AS THE Wallabies flounder with their few words of Italian when trying to converse with the locals, one of their opposing players is also having the same language problems.
Nanjing Night Net

In the Italian squad is Queenslander Luke McLean, who, in less than a year since arriving in Italy, has become the Azzurri Test five-eighth and one of the team’s leading organisers – a fair effort considering his self-confessed difficulties in speaking the lingo.

"I know a little bit. I’m having lessons, but I’ve got a fair way to go," he said. Being arm-in-arm with his Italian Test teammates when the national anthem is being played can also be a bit tricky – especially when he can sing the opposing one in his sleep.

"The Australian anthem is the only national anthem out of the two I know. I think I know two lines of the Italian anthem … so I should be learning it more."

While many Australian fringe players opt to go to Europe at the end of their careers, McLean took the opposite approach, heading to Italy at 20. A Super 14 career appeared certain, especially as he was a member of the Australian Schools team with Wallabies David Pocock, while they were also members of the successful Australian under-19 side.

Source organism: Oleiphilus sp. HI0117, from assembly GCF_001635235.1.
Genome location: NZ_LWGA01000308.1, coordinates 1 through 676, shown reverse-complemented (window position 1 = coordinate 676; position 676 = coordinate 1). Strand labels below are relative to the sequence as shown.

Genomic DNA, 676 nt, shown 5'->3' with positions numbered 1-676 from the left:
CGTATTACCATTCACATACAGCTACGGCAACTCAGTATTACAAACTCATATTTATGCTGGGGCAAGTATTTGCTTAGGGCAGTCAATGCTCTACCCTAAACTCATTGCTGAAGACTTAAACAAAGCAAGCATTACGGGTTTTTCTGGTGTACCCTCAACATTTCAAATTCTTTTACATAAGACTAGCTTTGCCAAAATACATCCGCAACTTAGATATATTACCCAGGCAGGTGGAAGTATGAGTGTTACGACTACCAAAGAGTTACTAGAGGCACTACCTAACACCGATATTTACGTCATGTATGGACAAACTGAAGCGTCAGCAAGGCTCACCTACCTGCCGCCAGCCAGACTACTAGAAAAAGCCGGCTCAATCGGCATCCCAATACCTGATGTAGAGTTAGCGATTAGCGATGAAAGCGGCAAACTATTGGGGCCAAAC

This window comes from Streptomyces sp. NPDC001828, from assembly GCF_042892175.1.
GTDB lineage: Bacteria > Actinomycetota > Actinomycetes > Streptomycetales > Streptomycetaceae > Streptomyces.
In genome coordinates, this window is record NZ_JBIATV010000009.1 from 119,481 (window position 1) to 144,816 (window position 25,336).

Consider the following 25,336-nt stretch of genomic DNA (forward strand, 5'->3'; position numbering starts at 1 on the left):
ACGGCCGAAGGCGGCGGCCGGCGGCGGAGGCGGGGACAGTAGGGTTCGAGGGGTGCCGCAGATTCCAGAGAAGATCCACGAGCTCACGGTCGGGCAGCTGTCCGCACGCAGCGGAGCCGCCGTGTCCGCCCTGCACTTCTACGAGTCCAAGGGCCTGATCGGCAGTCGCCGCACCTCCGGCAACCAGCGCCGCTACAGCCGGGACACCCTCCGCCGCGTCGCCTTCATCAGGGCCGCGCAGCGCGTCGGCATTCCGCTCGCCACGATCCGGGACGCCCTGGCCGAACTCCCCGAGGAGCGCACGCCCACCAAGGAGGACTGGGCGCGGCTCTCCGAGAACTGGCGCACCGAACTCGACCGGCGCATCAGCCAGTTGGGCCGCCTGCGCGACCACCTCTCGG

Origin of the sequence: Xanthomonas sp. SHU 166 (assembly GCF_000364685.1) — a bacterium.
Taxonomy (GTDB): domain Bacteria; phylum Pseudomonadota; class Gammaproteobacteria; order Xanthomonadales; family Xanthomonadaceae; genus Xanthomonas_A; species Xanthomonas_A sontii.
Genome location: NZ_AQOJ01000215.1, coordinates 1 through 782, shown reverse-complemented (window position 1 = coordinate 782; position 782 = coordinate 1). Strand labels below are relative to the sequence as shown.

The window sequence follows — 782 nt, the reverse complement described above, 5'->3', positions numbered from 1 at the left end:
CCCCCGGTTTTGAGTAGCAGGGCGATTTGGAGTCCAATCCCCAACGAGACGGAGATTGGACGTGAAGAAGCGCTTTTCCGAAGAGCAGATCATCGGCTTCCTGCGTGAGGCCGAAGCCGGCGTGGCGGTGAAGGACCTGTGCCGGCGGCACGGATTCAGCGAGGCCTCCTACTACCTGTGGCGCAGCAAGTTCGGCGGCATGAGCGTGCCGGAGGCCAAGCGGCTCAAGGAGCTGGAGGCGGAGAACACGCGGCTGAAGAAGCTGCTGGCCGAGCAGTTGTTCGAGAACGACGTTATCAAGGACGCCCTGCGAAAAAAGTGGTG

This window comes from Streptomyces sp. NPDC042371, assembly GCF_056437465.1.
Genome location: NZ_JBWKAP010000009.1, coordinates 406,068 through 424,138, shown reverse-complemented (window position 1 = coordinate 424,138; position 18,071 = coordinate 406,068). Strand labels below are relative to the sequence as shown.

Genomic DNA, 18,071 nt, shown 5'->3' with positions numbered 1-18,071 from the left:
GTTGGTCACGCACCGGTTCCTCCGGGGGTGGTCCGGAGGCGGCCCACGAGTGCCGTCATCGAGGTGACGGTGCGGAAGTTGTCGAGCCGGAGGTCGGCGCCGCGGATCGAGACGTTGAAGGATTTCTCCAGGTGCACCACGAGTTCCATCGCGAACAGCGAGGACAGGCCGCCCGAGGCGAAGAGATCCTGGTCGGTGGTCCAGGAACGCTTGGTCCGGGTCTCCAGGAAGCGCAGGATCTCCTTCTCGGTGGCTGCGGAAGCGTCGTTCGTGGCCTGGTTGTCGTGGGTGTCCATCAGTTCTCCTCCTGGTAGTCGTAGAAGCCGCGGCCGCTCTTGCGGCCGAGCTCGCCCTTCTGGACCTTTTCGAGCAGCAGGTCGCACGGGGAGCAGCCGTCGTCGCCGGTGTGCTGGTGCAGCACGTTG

After playing with Perth Spirit in the Australian Rugby Championship, McLean was expected to join the Western Force. That is until the leading Italian club Calvisano, knowing his grandparents were Italian, head-hunted him. He took the offer, and with it an immediate change in pace, moving from Brisbane to a small northern Italian village, near Milan.

"It is very laid-back here," he said. "I thought Australians were laid-back, but coming here was still a culture shock. Things are definitely slower. Shops close from 12.30pm to 3.30pm, and that siesta time takes a while to get used to. I’ve definitely had to embrace that style of life.

"It was tough at first. I moved over here all by myself, didn’t know anyone, didn’t speak the language, total change of lifestyle, never lived away from home, and for a while was wondering whether I had made the wrong decision. Two or three months in, I started to settle in. You make friends. You start learning a bit of the language, and it all changes."

Having an English-speaking coach in Nick Mallett running the Italian team also helped, because it did not involve sign language for communication, while starting Tests against Argentina and South Africa this year have made it an enlightening international experience.

Similar Posts